Lee Tran just turned 21, and in addition to being able to enjoy legal alcohol he's celebrating one year in at his restaurant, Banh Mi Hero. Serving "both traditional and innovative Banh Mì sandwiches … as well as Vietnamese Tacos, and Jasmine Rice served in cups," Tran began his restaurant after working in his mother's restaurant as well as giving real estate and college a brief try. Eater caught up with Tran on a cold, bitter midday at his Bardstown Road restaurant.
You were selling real estate?
Lee Tran: I enjoyed doing real estate. It was fun to wear a suit, until it was mandatory and I had to start doing it every day…that kind of sucked.
So you were in Sullivan, but not the culinary school, right?
LT: I haven't been back to Sullivan since March of 2013. I was taking classes in marketing. I've worked in restaurants for a long time, but I didn't know everything about the businesss end. That's what I went to school for…I kind of stopped going too early, but I think I picked up a few things.
When did you start cooking?
LT: My mom, she owns Annie's Café down in the South End … I was nine when she opened, and I started playing around in the kitchen, she didn't like it when I played with the wok, so every time I went near it she would to make me cook stuff I was kind of forced to cook as a kid, but then I started liking it.
This place doesn't look much like your mom's Vietnamese restaurant.
LT: I try to give my food a more contemporary taste. I feel like you have to change with the times. I really wanted to attract a whole new crowd that's not used to sitting in traditional vietnamese restaurants. Instead of having, you know, all the plants and trees and the, um, phoenixes and dragons and stuff, like what you're used to having, I just wanted to make something… you know, something cool. The neon was already here, but I thought it looked really cool.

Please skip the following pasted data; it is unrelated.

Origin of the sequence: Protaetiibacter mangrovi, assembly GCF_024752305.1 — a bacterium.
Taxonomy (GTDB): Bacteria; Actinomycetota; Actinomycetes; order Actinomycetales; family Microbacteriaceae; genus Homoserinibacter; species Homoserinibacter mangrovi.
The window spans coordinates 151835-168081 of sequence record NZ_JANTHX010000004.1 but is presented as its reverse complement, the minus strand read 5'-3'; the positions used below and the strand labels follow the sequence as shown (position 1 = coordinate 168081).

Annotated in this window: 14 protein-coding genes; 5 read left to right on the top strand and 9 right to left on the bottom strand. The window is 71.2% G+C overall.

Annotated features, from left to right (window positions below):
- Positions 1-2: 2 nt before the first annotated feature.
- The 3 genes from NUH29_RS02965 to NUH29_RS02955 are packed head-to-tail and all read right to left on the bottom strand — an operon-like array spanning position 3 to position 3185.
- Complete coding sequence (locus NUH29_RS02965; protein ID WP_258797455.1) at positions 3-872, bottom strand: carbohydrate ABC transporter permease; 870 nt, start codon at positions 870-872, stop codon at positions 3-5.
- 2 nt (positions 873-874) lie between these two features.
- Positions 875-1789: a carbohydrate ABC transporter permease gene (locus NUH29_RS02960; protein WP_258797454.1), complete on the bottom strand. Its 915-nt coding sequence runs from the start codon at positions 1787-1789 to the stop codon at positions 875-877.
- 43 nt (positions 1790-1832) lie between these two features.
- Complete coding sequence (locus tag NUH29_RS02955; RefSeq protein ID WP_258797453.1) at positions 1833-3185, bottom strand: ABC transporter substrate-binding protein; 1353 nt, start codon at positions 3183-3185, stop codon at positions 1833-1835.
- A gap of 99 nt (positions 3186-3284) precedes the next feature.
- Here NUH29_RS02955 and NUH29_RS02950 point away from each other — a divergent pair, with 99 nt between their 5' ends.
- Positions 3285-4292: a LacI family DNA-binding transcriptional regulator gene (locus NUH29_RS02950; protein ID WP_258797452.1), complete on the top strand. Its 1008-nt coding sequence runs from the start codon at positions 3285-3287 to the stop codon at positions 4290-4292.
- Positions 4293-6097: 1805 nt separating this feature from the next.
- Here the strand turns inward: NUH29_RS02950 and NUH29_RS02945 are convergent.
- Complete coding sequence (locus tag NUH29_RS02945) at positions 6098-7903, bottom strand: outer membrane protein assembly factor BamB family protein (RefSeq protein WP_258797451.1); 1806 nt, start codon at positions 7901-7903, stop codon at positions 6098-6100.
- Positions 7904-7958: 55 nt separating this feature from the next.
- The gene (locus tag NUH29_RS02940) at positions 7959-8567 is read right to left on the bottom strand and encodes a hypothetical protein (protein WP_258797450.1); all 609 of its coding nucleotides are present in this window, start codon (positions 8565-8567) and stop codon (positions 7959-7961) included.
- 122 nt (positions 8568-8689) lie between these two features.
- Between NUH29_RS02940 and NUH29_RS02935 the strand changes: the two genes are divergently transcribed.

What about those upside-down hats?
LT: This actually wasn't my idea. There's this really famous banh mi shop in Australia, they hang up Vietnamese hats, but they hang them right side up. I do it upside down. I thought it looked a little bit cooler.
What else do you differently than your mom?
LT: Instead of traditional stuff, I wanted to do the banh mis, vietnamese street fare. I also do wanted to do something innovative, that's why I do small soups to go with the sandwiches. Vietnamese, we usually eat soups as the entree. I also do fusion tacos, which you see in no mom and pop shop, that just became big in the last couple of years out of California, food trucks and whatnot. Our sandwiches different than other Vietnamese sandwiches because we cut and pre-marinate our meat. Plus traditional Vietnamese sandwiches, there are not to many of them, so I try to be innovative, try to make some of my own. I think traditional is good but it's not always better, so I like to to create something new. I'm just trying to change it up a little bit.
LT: I have people from all over town, I have them from the East End, I have them from the West End, the South End, I even have a lot of customers from Fairdale that comes up here, you know… Up until about like September, it was going really well for me. I bought a food trailer two months ago, we're going to try and fix it up and launch it by the Spring. It's slowed down a little bit in 2013 winter. I see repeat customers, I'm expanding my menu in two months, I got five or six new sandwiches, five or six new tacos, I'm going to do soup specials every week and going to add few more rice items.
What's been selling?
LT: One of my most popular sandwiches which is the banh mi chai, which is tofu and mushroom and curry mix, my biggest influence on that was like a Thai-style yellow curry. I'm not too familiar with Thai cooking, but i don't believe they have any sandwiches, so what I did was I took some of their curry stuff, like their Penang curry and everything, and I turned it into a Vietnamese sandwich.